I am a classic liberal (remember the 1st and 2nd amendments?), paleo-conservative (no foreign military adventures unless the country is directly threatened–good old days), somewhat libertarian (end the war on drugs, leave me alone, get off my lawn, and, yes, I did make that).

    1) Merrick Garland should have had a vote and been approved. I would draw the line at the beginning of the summer recess.
    2) Trump should announce his nomination along with a statement that he will withdraw it if McConnell brings it to a vote before the election is decided or if he loses–and he should do so. This way, both sides can see what/whom they are voting for without a constitutional crisis (other than the election itself).
    3) No court-packing–we have enough trouble with legitimacy.
    4) A pox on both their houses for giving me a choice of a barely competent narcissist (bungled COVID-19, screwed the environment, awful tax policy–but no new wars and fighting Congress to bring troops home) or a more corrupt, greedier, war-monger with dementia.

    Reply
  19. d

    at this point those opposed to the Gs scheme have no chance to stop them from doing what they want to do, if they can agree among themselves. now if the voters in 2018 had kicked out some current Gs then maybe we wouldnt be here now. to many seem to want to ignore this cause its inconvenient. and while its not popular, we the voters did this, which includes us . and there are a few states that for what ever reason just for some reason, just wont agree with us, no matter how much it ends up hurting them.

    we have become the enemy or the devil, or what ever tricks their trigger. and we cant convince them of any thing.

    and the reverse is also true

    Reply
  20. drumlin woodchuckles

    I remember once reading that Senators had something called a “Hold” which they could “put” on any nominee they did not like, for any reason or no reason at all. It was purely peremptory and it was a high-handed privilege which Senators had.

    So my sincere question to the readership is: did such a thing ever really exist? Did Senators really have a “Hold” which they really could really “put” on any nominee for no reason at all?

    If the answer is “no”, then I have no further questions.

    If the answer is “yes”, then I have one further question. And that is . . . do Senators still have this “Hold”, even unto this very day? This very hour? This very moment?

    Reply
  21. drumlin woodchuckles

    As to Republicans not having a conscience, what they have is an Agenda. Advancing the Conservative Agenda is the Republicans’ Prime Directive. Advancing the Conservative Agenda IS their conscience. If they are advancing the Conservative Agenda, then they are being TRUE to THEIR conscience, which IS their Prime Directive, which IS advancing the Conservative Agenda.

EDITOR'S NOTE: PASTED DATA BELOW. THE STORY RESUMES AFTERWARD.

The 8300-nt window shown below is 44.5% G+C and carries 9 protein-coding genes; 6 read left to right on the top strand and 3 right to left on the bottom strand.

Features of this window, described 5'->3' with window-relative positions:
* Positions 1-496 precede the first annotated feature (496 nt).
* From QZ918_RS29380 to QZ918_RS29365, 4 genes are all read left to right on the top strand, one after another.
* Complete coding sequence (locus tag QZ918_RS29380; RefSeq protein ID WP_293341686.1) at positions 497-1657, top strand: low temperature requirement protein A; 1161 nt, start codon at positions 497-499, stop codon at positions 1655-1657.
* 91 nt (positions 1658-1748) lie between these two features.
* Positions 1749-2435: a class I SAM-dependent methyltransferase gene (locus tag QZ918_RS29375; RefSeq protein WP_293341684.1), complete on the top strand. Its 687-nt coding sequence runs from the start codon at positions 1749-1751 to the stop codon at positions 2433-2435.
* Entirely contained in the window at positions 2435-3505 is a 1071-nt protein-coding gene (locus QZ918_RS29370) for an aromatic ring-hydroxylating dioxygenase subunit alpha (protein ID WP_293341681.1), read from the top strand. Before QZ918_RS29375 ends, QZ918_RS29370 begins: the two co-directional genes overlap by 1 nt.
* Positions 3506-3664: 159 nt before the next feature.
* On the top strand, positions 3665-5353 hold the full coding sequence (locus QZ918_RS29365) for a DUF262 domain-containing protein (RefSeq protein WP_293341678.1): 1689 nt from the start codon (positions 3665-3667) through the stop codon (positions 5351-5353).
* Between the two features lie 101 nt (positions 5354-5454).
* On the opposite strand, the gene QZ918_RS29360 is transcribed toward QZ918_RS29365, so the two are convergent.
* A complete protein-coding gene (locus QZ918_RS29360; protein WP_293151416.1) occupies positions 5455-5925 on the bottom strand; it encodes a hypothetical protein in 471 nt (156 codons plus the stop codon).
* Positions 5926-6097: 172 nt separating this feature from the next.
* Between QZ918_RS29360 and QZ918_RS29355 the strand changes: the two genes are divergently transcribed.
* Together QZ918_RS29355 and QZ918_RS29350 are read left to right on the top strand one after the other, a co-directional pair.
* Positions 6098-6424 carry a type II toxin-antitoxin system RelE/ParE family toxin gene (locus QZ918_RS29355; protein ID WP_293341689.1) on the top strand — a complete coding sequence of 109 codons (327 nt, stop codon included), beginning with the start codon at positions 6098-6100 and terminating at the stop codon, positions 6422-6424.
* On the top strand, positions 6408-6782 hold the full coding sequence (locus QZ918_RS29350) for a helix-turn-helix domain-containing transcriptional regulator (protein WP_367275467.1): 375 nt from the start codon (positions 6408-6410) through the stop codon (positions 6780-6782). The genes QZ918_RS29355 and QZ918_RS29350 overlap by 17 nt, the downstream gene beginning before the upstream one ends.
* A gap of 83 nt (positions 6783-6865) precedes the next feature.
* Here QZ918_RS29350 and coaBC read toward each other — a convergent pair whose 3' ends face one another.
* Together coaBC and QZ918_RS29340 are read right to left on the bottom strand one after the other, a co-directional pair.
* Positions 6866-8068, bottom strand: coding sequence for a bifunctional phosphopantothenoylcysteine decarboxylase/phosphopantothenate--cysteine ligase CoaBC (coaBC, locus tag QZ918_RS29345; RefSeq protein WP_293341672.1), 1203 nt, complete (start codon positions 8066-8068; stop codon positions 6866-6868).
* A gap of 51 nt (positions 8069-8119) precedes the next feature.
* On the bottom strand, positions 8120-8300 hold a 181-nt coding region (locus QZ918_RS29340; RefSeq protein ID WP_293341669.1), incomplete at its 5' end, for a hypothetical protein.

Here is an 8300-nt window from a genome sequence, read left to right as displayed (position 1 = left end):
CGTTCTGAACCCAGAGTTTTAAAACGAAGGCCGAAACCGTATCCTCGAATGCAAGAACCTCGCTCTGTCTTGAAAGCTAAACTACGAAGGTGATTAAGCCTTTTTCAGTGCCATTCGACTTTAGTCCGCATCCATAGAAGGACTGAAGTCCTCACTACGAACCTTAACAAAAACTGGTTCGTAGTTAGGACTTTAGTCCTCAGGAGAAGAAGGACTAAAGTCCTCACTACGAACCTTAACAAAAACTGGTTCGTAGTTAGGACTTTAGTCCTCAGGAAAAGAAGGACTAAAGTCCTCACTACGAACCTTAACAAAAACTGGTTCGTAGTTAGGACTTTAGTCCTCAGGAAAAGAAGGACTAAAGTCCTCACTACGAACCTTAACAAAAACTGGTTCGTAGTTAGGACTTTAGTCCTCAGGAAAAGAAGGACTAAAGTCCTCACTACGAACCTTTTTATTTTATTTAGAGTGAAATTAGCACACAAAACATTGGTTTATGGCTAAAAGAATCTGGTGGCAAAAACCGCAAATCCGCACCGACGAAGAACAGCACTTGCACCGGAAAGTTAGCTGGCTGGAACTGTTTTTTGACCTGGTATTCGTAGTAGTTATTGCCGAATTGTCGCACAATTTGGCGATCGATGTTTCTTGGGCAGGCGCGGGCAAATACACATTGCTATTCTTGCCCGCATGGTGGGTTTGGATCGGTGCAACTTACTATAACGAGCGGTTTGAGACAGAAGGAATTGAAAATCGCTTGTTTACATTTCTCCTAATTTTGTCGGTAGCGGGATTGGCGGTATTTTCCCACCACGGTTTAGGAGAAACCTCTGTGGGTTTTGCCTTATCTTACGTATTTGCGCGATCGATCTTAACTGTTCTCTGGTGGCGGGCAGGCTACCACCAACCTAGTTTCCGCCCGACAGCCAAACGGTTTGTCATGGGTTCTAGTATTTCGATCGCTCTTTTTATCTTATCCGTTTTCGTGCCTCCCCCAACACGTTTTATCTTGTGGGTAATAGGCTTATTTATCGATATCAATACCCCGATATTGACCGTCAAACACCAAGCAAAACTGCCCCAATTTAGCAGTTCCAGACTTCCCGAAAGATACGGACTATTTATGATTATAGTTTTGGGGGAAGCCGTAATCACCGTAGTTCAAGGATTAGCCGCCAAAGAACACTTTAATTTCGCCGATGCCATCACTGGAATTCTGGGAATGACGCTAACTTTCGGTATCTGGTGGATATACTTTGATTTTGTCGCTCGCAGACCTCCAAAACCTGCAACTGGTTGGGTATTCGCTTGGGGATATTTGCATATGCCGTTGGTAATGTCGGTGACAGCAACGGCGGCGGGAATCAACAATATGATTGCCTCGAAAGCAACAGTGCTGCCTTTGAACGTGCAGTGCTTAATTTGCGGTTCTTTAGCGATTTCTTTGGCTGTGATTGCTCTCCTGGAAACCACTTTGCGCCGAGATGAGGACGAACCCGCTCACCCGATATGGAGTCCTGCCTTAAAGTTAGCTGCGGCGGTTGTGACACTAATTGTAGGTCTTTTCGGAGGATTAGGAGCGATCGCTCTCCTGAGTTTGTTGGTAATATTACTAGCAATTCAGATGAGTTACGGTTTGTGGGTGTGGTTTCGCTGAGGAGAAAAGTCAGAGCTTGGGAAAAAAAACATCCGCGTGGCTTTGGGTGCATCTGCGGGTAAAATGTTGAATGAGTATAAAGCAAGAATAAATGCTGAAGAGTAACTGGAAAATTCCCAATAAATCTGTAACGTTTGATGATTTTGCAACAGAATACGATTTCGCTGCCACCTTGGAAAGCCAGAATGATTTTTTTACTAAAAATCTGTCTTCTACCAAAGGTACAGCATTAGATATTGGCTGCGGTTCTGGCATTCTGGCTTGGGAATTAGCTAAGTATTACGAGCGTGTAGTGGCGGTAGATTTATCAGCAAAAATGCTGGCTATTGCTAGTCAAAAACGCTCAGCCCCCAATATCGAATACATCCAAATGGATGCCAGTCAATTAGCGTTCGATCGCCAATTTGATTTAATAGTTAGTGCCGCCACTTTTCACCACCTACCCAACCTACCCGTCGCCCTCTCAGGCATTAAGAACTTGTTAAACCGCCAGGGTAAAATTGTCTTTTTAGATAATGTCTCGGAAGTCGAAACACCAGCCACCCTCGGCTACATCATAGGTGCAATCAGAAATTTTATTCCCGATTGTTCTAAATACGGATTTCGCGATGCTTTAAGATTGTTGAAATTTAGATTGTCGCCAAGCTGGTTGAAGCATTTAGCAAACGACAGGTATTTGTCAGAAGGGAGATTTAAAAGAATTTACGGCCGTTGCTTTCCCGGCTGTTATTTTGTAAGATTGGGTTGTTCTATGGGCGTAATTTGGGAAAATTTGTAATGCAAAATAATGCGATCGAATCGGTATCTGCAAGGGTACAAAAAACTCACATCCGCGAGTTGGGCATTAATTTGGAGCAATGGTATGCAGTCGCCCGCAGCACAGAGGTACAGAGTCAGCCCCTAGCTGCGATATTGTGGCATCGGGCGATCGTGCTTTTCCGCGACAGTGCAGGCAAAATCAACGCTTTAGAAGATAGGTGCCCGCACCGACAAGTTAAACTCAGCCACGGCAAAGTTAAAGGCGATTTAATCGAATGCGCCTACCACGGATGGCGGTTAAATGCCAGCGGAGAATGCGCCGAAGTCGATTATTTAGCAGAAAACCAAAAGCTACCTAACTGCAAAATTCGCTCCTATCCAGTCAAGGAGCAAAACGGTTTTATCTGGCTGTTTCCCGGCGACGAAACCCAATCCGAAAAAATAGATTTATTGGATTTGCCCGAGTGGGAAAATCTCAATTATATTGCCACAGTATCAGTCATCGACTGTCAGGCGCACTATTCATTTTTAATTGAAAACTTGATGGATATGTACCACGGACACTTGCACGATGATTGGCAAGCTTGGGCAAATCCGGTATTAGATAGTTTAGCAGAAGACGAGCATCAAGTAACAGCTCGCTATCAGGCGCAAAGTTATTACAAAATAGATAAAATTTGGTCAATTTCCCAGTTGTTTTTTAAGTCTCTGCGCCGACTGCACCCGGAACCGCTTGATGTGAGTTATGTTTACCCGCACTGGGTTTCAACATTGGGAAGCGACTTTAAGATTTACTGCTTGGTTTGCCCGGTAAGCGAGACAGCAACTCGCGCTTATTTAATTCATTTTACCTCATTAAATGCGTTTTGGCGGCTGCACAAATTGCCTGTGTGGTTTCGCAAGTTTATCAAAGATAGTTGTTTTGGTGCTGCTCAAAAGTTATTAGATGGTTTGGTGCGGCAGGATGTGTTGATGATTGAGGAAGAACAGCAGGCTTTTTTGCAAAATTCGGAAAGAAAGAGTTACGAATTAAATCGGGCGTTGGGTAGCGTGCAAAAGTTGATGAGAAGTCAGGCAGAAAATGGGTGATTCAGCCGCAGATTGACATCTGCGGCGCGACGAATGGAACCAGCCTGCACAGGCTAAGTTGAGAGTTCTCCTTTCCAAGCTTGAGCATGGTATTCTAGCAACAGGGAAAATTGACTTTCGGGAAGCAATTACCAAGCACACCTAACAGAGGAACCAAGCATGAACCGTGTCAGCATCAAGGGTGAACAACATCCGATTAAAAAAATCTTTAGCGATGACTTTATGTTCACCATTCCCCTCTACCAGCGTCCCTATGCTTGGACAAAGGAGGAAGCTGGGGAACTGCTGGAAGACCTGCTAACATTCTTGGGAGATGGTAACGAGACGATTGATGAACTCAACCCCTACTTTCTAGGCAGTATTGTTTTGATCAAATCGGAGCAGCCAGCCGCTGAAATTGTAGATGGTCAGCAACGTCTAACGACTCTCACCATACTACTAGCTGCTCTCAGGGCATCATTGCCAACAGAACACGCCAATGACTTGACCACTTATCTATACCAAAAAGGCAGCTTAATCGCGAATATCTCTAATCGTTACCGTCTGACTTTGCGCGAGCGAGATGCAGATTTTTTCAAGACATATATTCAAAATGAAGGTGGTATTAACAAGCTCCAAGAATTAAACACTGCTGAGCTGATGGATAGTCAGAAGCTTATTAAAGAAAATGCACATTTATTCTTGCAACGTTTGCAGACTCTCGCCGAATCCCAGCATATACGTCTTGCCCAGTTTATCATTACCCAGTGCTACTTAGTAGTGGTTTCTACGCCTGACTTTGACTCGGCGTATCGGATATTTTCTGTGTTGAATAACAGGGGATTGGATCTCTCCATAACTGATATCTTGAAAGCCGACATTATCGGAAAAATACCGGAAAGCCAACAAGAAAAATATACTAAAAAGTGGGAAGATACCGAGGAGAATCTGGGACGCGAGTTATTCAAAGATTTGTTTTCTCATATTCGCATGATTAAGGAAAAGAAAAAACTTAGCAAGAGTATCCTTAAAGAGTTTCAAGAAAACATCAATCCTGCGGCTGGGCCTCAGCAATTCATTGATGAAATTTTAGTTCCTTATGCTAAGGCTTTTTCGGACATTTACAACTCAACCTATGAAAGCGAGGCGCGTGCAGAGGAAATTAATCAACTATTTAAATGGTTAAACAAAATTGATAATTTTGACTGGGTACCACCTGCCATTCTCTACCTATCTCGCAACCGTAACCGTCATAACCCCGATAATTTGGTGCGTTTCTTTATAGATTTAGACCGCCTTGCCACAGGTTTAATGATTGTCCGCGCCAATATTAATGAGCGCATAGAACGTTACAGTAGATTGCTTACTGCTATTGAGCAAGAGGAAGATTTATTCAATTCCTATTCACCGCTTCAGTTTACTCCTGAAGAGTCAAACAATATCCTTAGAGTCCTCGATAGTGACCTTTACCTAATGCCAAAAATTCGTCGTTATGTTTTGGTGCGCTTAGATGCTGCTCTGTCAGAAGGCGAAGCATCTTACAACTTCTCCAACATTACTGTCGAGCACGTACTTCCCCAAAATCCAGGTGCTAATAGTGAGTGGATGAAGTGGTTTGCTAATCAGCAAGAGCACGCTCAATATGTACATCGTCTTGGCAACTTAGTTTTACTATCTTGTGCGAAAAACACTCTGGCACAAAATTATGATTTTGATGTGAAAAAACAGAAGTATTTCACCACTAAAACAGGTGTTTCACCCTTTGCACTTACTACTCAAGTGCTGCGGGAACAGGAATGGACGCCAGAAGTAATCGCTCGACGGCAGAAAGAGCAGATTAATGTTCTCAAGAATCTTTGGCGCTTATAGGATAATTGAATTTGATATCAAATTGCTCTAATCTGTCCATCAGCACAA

Democrats and Liberals don’t think like Republicans at all.

    I remember once Matt Taibbi writing an article about how esthetically disgusting and loathsome and noisome liberals are AS PEOPLE . . . what with their wallowing in weakness and their “Please don’t hit me!” and their Beautiful Noble Loserism. It was the stench of masochism and the slime trail of their Beautiful Loseristic Victimism which disgusted normal people as much as anything else. And led decent people to shun the psychological-leper liberals. I wish I could find that article.

    Reply
  22. drumlin woodchuckles

    Well, I tried looking up “Senatorial Hold” on line. I found several things which I had trouble understanding.
    Here is one which “seems” to “imply” that a Senator can hold up the process of bringing the name of a nominee for appointment to something to the Floor. The procedure is complicated and any Senator can stick a “hold” in the spokes.

    Here is the website. https://politicaldictionary.com/words/senate-hold/

    If I understand this correctly . . . that a Senator can “hold” the process leading to bringing an appointee-nominee to the Floor, inCLUding a Supreme Court nominee . . . . then that means that the Catfood Democrat Senators “could” stop Trump’s every nominee with an obdurate unreasoning hold. Or hold after hold after hold from Senator after Senator after Senator.

    And so if the Catfood Democrat Senators “could” hold Trump’s every nominee, but they DON’T, then that means they don’t WANT to and they don’t CARE to. Which would mean the Catfood Democrat outrage is actually cardboard replica outrage, designed to uphold the fantasy of Catfood Democrats who actually caaaaaaare . . . about You.

    By refusing to hold every nominee Trump sends up, the Catfood Democrat Senators will reveal themselves to be working the “Fighting for You” rackets. Which is what they will do.

    Reply
      1. drumlin woodchuckles

        Well, there goes that, then.

        If it’s just a “norm”, then the CDems can pretend there is nothing they can do. Their ” Fighting for You” pose becomes just a little more foam-rubber plausible.

        Reply
        1. Jonhoops

          There is nothing they can do… there isn’t any pretending. The norm was the Senate majority leader would respect a hold because it signaled that the member would filibuster.

          The majority leader always had the ability to bypass the hold. And since the nuclear option has gutted the filibuster, the holds have become moot . Mitch can simply ignore them.

          Reply
  23. d

    how did the senate create the majority leader? its a constitutional office is it? is this a creation of the senate itself? is it in the law?

    Reply